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Heinrich Eggerth: Die Papierrose [The Paper Rose]

The worst thing that can happen to a parent is for a child to die. This is what this book is about. The story is narrated by the unnamed father, who visits the grave of his daughter virtually every day over a period of many years. He is married, with two daughters. His wife and other daughter are not named and, indeed, barely mentioned. The daughter who dies, Clara, is named only once, and then by a nurse. He refers to her and addresses her only as My child.

The book starts sometime after Clara’s death. The father visits the grave alone and there he talks to his daughter, discussing her life and death, her illness, what is happening with the family after her death, the cemetery and various other issues, including, in particular, bemoaning the fact that she had to die before her time. He talks to her as though she was very much alive and, indeed, she comes across as far more alive than his still living daughter.

At the beginning of the book, he remembers her, while still alive, asking for just one more bedtime story, which he often had to deny her, in order to get her to go to sleep. Now, of course, he regrets having denied her. Then there was her warm hand to hold, now there is only cold stone. He keeps hoping that a small ghost will appear but it never does. So he tells her stories, asking her if she can hear them while knowing full well that she cannot.

When she was alive he read her lots of things but, as he sadly says, you wanted the Story of Life but you got Hans Christian Andersen and the Brothers Grimm. To expand her repertoire, he read her stories from the Bible, from the Odyssey and even from Plutarch.

She was buried with a doll, Isabella, which no-one really liked – her sister was happy to give her up – but you cannot bury a girl without a doll in her arms can you? There were lots of flowers but then the other children buried in the the children’s part of the cemetery had lots of flowers as well. It is almost as if there were a competition. He saw a paper rose on a grave but knew it would soon be covered in snow and then, when the snow retreated, all that would be left would be a bit of wire.

He remembers her childhood. When they went on holiday to Italy, she did not want a playmate, only her bucket and spade and sand. He remembers there was a large mirror in the room and they laughed, looking at one another together, looking at their reflections. When he went back, five years later, after her death, the owner is surprised that all he wants to do is look in the mirror.

He remembers her illness, such as her frequent bronchitis, which naturally worried her parents. He remembers the first time she had convulsions, when they were on holiday, out hiking. She was examined by a local doctor, who said there was nothing to worry about. Children have convulsions occasionally. It is of no concern. Initially, they thought it might be epilepsy. She again had convulsions. It was revealed that she had some damage though only at the very end do we learn that it was an Ependymoma.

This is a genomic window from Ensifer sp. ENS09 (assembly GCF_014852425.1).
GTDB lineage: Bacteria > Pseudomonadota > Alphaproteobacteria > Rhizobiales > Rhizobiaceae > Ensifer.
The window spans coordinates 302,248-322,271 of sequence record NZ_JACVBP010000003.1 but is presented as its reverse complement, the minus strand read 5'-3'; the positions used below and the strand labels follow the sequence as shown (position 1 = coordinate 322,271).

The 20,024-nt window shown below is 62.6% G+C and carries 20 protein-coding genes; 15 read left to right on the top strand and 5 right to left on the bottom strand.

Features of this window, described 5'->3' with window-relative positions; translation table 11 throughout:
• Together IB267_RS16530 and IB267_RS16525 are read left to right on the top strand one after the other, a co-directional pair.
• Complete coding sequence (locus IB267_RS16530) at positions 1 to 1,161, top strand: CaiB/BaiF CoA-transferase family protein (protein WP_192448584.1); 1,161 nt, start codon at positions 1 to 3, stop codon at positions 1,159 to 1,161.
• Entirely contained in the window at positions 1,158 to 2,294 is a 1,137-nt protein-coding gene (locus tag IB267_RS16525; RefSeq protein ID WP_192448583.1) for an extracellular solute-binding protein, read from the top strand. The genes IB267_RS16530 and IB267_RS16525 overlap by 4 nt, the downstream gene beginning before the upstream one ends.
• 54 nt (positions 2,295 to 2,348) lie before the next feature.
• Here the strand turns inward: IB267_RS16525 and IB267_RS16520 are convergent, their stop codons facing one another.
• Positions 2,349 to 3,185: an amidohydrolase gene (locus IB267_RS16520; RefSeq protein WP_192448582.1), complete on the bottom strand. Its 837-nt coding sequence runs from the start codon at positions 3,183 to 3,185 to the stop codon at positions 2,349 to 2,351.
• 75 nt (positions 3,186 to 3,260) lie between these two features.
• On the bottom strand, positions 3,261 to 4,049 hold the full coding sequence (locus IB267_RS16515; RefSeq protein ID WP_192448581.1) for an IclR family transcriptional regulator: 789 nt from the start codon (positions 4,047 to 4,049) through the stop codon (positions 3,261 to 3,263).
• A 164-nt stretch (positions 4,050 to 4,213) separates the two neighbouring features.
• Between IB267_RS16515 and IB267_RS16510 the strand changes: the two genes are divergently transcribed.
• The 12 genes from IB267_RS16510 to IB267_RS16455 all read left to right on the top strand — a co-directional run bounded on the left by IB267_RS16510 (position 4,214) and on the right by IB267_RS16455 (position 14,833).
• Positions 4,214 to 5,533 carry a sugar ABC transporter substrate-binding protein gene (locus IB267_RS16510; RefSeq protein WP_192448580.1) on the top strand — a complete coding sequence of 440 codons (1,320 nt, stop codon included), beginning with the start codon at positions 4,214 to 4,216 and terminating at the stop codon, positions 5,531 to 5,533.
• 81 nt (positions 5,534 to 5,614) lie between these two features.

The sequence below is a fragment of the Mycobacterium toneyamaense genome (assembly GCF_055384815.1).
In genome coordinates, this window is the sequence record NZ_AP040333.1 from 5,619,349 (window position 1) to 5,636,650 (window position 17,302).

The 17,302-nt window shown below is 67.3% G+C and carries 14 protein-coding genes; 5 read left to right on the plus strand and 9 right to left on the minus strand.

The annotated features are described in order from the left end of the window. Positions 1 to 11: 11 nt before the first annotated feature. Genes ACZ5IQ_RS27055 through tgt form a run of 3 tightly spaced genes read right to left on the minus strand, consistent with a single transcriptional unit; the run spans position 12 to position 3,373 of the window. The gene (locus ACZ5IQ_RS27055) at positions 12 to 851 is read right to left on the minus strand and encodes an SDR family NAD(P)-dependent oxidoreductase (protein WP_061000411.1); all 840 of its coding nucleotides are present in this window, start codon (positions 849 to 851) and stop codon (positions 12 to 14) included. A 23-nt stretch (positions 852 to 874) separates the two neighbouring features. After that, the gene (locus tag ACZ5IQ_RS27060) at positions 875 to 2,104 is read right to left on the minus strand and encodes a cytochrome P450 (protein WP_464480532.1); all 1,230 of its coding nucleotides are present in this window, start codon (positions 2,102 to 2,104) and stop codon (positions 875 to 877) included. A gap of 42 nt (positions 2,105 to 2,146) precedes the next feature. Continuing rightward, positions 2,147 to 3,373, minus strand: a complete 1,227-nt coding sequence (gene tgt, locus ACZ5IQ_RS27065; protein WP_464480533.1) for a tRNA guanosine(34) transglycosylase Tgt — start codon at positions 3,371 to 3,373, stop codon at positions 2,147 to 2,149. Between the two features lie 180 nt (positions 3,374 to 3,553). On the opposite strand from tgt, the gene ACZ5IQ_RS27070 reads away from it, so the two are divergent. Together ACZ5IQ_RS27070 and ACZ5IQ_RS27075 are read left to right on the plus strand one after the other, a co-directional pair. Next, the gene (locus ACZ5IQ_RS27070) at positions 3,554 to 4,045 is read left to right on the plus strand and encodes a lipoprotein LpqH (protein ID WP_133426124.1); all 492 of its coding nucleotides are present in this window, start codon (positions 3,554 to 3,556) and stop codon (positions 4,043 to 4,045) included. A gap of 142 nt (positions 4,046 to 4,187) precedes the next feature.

She had an operation – two doctors disagreed over the necessity for one – and when her parents arrived at the hospital, they found her bed empty and no nurse. Eventually they found her helping one of the nurses. She seemed to be cured but was not. They were worried that she would not be able to come home at the specified time, as a huge snow storm blocked the road but, fortunately, the workmen with a plough turned up just in time and cleared the road. She needed a second operation, during which she tells her father that she is ready to die. She may have been ready but he definitely was not and, when she did die, he and his wife were not surprisingly devastated. Indeed, as he later says, she was more ready to die when she was not yet ten than he is when he is over sixty

He wonders what was to blame for her condition. Was he to blame? One day, she was riding on top of him and fell off and bumped her head. Did that cause the problem? Or was it her difficult birth? He remembers seeing the doctor with a fearsome set of forceps. He even feels guilty, feeling God may have punished him for not quitting smoking.

He tells her what is going on – about the new dog and then, much later, about the death of the dog. He tells her about his boat and his retirement. He remembers she always preferred chit-chat to stories. She often spent time with the neighbour, which made him a little jealous. When he told her stories, she would comment and criticise but now, he comments, she is the perfect listener, never answering back.

He no longer thinks of her as a little girl. A long time has passed since she died and, had she lived, she would now be a young woman, perhaps with a child of her own.

But death is always present. He was nearly killed in a car accident but she saved him. His regular visits to the cemetery remind all the time of death, her death. Someone must be to blame. Who was it? Himself, the gynaecologist, fate, God? He does not know. What he does know is that he and his wife continually say to one another What would it be like if…?

I have no idea whether Heggerth lost a daughter as the narrator did but whatever the case, he does tells an excellent story about how a father comes to terms or, to a great extent, does not come to terms with the premature death of his daughter. It is not mawkish or overly sentimental but Heggerth certainly shows the father’s grief at the loss of his daughter. Sadly, neither this nor any of his novels have been translated into English or any other language and this book, like most of his books, is long since out of print in German.

Publishing history

First published in 1988 by Verlag Niederösterreichisches Pressehaus
No English translation